May is Asian Pacific American Heritage Month. I want to honor it by celebrating all things Asian American and by reading Asian American children's and young adult literature - particularly Fusion Stories.
The Year of the Rat, a semi-autobiographical novel written and illustrated by Grace Lin, follows a year (one Chinese New Year to the next) in the life of Pacy, a young Taiwanese American. The Year of the Rat is the first year of the Chinese twelve-year cycle and therefore it symbolizes new beginnings. The Year of the Rat is the time to make a fresh start and to change things. And Pacy does experience important changes during the Year of the Rat: her best friend Melody moves away, there's a new boy who is the only other Asian in her elementary school (aside from her sister Ki-Ki), her favorite cousin Clifford gets married, and she starts doubting her dream to become a writer and illustrator. Pacy does not like most of the changes the year brings.
I found The Year of the Rat a refreshing read because it is simple, innocent, and unpretentious (though at times it is corny); and because for the first time in a long time I was reading children's literature I could really relate to.
As an Asian who grew up in the United States, I could relate to Pacy's confusion and the prejudice she encounters. I kept getting flashbacks while reading The Year of the Rat. For example, Pacy remembers that in kindergarten her classmates Kurt and Rich would stretch their eyes with their fingers and chant pretend Chinese at her. That's happened to me - and I'm not even Chinese! Pacy says: "Sometimes, I felt like I was more than one person. At home, everyone called me Pacy, my Chinese name, and at school, everyone called me Grace, my American name. At times I wasn't sure which person I was supposed to be-Taiwanese Pacy or Chinese Pacy or American Grace." I've certainly felt that way before!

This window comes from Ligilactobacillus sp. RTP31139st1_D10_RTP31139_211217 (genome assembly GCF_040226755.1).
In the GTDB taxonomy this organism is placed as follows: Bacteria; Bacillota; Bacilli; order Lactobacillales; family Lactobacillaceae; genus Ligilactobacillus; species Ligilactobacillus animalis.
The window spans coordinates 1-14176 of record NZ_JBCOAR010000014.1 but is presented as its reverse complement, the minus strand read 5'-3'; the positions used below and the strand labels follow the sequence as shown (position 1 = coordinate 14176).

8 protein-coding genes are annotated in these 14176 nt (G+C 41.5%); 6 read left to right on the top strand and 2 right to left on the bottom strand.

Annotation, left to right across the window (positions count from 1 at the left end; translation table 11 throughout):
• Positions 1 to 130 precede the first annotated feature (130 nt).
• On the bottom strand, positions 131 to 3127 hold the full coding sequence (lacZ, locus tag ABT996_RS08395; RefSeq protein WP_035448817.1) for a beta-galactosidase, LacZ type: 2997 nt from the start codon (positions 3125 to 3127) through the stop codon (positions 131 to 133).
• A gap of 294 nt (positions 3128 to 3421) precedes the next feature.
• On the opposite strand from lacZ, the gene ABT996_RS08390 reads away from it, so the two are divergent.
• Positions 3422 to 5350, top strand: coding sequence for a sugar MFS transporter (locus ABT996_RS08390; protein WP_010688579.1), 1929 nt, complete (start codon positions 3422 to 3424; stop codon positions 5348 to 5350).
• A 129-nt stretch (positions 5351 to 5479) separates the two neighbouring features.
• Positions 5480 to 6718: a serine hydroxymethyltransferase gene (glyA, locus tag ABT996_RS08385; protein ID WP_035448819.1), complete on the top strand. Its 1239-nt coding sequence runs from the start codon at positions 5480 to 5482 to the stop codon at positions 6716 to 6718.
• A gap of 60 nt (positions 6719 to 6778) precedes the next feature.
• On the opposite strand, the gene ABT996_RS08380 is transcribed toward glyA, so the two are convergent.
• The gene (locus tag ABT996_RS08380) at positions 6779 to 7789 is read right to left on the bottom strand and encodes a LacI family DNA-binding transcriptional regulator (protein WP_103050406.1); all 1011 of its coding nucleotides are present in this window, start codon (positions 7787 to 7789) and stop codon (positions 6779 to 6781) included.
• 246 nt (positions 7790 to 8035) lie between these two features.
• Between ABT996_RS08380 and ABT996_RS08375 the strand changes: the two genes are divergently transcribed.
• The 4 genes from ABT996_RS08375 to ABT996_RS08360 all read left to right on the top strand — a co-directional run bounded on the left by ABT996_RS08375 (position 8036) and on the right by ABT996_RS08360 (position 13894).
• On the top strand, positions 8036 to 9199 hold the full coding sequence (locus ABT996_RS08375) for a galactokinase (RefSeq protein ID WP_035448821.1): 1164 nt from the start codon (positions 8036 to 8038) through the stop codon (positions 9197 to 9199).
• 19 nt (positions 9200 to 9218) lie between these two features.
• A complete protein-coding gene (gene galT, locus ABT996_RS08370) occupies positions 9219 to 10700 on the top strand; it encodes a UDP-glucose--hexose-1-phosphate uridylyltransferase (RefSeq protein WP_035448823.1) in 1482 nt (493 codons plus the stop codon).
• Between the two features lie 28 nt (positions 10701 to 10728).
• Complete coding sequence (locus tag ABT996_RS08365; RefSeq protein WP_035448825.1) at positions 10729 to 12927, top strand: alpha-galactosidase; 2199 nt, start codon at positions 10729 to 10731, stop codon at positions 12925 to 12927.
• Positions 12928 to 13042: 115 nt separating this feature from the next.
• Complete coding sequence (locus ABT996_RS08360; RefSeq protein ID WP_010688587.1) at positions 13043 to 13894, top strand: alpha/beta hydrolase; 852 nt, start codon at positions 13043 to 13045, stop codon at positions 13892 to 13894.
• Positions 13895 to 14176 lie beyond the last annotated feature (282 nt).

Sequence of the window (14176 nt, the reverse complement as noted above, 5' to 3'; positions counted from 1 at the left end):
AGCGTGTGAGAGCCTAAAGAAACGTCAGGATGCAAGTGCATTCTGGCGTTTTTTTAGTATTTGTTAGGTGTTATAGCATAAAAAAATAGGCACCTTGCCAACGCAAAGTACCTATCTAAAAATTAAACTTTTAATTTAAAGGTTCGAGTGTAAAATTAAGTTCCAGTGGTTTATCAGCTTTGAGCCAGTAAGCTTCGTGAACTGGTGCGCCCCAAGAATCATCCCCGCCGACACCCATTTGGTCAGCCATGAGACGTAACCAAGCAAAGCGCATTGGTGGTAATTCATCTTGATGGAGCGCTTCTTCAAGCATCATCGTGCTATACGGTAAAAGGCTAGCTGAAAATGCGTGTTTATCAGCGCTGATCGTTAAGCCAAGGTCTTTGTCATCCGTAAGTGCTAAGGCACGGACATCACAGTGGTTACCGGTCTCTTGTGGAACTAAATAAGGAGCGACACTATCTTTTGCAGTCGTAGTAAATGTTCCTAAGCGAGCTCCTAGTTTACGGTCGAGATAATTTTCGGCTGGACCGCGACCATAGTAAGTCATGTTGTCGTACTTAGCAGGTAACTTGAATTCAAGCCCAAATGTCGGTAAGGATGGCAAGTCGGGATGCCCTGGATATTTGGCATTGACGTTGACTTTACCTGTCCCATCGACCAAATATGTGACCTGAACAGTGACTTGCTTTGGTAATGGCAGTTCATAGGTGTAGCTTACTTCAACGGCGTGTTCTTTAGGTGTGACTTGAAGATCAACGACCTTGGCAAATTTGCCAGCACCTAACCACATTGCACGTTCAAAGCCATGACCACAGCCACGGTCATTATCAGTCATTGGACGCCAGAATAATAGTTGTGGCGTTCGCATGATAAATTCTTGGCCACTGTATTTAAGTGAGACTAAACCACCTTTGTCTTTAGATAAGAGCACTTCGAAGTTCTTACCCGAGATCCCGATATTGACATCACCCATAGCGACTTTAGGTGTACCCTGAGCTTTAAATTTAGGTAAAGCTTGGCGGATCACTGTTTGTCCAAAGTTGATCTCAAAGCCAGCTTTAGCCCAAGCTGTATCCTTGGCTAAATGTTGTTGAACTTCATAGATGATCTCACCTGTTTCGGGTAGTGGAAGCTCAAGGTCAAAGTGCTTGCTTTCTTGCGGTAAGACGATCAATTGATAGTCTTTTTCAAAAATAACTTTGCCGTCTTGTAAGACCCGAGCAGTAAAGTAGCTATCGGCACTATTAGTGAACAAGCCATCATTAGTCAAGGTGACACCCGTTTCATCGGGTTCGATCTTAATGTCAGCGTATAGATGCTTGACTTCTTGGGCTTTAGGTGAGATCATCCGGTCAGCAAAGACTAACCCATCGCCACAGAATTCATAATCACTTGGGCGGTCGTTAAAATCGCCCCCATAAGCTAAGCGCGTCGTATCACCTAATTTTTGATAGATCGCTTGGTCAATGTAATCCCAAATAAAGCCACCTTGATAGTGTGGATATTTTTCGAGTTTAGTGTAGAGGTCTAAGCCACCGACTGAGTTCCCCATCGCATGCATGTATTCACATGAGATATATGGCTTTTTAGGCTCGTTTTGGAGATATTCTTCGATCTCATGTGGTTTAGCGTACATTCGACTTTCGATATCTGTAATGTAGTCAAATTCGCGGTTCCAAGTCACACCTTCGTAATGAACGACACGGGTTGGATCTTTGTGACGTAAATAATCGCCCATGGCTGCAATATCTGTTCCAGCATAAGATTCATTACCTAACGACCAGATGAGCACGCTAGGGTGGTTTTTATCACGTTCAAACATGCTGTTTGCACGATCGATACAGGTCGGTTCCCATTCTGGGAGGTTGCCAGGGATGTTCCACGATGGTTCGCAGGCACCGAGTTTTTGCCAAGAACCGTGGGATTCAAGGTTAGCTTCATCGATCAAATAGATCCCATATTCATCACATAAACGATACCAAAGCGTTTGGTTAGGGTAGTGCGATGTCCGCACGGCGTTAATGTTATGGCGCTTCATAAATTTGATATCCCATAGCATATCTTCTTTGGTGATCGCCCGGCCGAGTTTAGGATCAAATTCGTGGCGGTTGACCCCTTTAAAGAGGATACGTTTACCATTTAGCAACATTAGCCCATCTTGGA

(Some reflection inspired by Asian Pacific American Heritage Month and Fusion Stories: I was talking to my best friend CY - who got back from the U.S. in December - about how Filipino Americans have two homes: the U.S. and the Philippines. She agreed that we would never feel 100% at home in the U.S., but neither would we ever feel 100% at home in the Philippines. As another Fusion Story writer, Mitali Perkins, puts it: it is life between cultures.)
I've always thought that Asian cultures are beautiful and I LOVED learning so many things about Taiwanese and Taiwanese American culture from The Year of the Rat. But The Year of the Rat is not about Taiwanese or Taiwanese American culture, neither is it about immigrant experiences. These things are gently weaved into an engrossing story that is really about family, friendship, and growing up.
I was a little sad when I finished reading the book. It's a short novel (with cute illustrations!) that I didn't want to end. I want more stories about Pacy and her family and friends! The Year of the Rat is the sequel to The Year of the Dog, which, unfortunately, I haven't read. So I guess I'll work my way backwards and read that soon! :o)
About Grace Lin (photo and bio from her official website): Grace Lin is the author and illustrator of more than a dozen picture books, including THE UGLY VEGETABLES and DIM SUM FOR EVERYONE! Grace's first children's novel THE YEAR OF THE DOG was released with glowing praise. While most of Grace's books are about the Asian-American experience, she believes, "Books erase bias, they make the uncommon everyday, and the mundane exotic. A book makes all cultures universal." See more about Grace and her work at www.gracelin.com.